In front of us, beyond the canal, lies the wreck of an old fishing boat, between Lymington, on the southwest coast of England and on the island of Wight, at a depth of ten meters. On board of the catamaran powered by motor, we are ready to test the new Simrad multifunction displays, the NSS Evo 3. The installed cartography is C-Map, but they also support Navionics.
Let us go straight to the approximate point, and in the meantime, we start testing the many features the display can handle simultaneously. Information management on the touch screen is simple and intuitive. On the same screen, superimposed on mapping in a very clear way, we see the AIS function, with the detection of the other navigation units, the radar, with a view of all the targets around us, and the sonar with a multiple possibility of bottom view. The sharpness of the images is impressive: they perfectly display chains, anchors, morphology of the backdrop and depth from many points of view, perfectly identifying the course to be followed to keep it safe.
The Forward function of the sonar is activated. In this way, on the screen, the vision of what we have in front of the boat’s the wreck appears at a distance of 20 meters, with a marked increase in safety margins.
Once the point is reached, in a few minutes the sonar “beats” the wreck target, defining its shape clearly.
When it is time to go back to Lymington, we test all the functions of Evo 3 interacting with each other. For example, activate the CALL function. Just touch an AIS target to have all the information about the drive, but also start an automatic radio call on a default channel.
Another interesting feature is to search and locate the units in navigation near ours through the list of MMSI numbers. For example, if you are looking for a friend’s boat, simply call up the MMSI list on the multifunction display, touch the number of the drive you are interested in, and the software searches and displays the exact position of the boat we were looking for.
A multitude of functions extending to the management of motors, grouping on a single touch screen the information and control possibilities that are normally obtained through several tools.
After finishing the motor catamaran tests, it was time to sail on board a 50-foot sailboat where Navico’s motherhouse wanted to install another B & G multifunction display specifically designed for sailboats. This is the Triton, which in many ways reproduces the same functions as Evo 3, sonar, radar, ais, wi-fi connectivity, enriched with information for sailors.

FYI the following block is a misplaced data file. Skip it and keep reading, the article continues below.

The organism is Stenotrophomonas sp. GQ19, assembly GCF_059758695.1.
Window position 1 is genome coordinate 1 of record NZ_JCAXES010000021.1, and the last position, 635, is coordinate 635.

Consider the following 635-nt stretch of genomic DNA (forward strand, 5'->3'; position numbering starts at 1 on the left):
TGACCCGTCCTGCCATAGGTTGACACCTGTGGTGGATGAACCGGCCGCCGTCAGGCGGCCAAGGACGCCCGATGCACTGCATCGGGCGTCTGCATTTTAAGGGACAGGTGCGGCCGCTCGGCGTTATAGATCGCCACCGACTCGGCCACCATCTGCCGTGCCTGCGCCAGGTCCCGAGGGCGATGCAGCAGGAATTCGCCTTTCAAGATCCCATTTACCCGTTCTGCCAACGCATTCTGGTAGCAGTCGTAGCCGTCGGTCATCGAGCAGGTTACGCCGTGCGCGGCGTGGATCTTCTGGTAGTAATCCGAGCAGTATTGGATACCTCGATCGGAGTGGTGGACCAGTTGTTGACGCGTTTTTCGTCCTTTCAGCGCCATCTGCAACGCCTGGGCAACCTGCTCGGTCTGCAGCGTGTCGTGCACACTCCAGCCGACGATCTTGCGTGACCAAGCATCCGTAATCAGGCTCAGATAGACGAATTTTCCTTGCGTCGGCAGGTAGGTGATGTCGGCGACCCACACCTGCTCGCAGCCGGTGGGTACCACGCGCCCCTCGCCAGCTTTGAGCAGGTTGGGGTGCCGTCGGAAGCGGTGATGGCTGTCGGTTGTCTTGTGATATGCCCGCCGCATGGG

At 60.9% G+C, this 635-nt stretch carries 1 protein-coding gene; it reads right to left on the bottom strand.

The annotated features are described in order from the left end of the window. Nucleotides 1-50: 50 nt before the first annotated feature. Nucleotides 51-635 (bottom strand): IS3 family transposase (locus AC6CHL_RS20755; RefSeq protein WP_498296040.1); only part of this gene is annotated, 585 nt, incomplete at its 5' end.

One of the most effective while navigating in the Solent currents was to visualize the direction and intensity of the current to which the hull was subjected. Information on the screen appeared very clearly integrated with those related to wind direction and intensity, tide intensity, and all the others we have seen on the Evo, the Forward function of the sonar, those Ais, radar, mapping. All summarized in a single screen or subdivided into multiple windows, up to six, on the same display.
Finally, we have tried at the sea the display that Lowrance, another brand of Navico, has designed to meet the needs of those who go fishing, the new HDS Carbon 16. Even in this, the functions that can be integrated on the same display are the same as we have seen on the multifunctional B & G and Simrad.
The new Carbon 16 has been specifically designed for fishermen. Then it has been equipped with a very powerful processor that allows users to switch from different applications or view them simultaneously quickly and easily. We have noticed a high definition of images, with wider viewing angles and greater accuracy in color. We also had the opportunity to simultaneously display images of two different sonar, stern and forward sources. A very important feature for fishermen, who can have a complete picture of what is happening underwater.
And last, we appreciated the size. The 16-inch screen is the largest ever produced by Lowrance and combined to high-definition images realizes one of the top products destined for fishing activities at sea.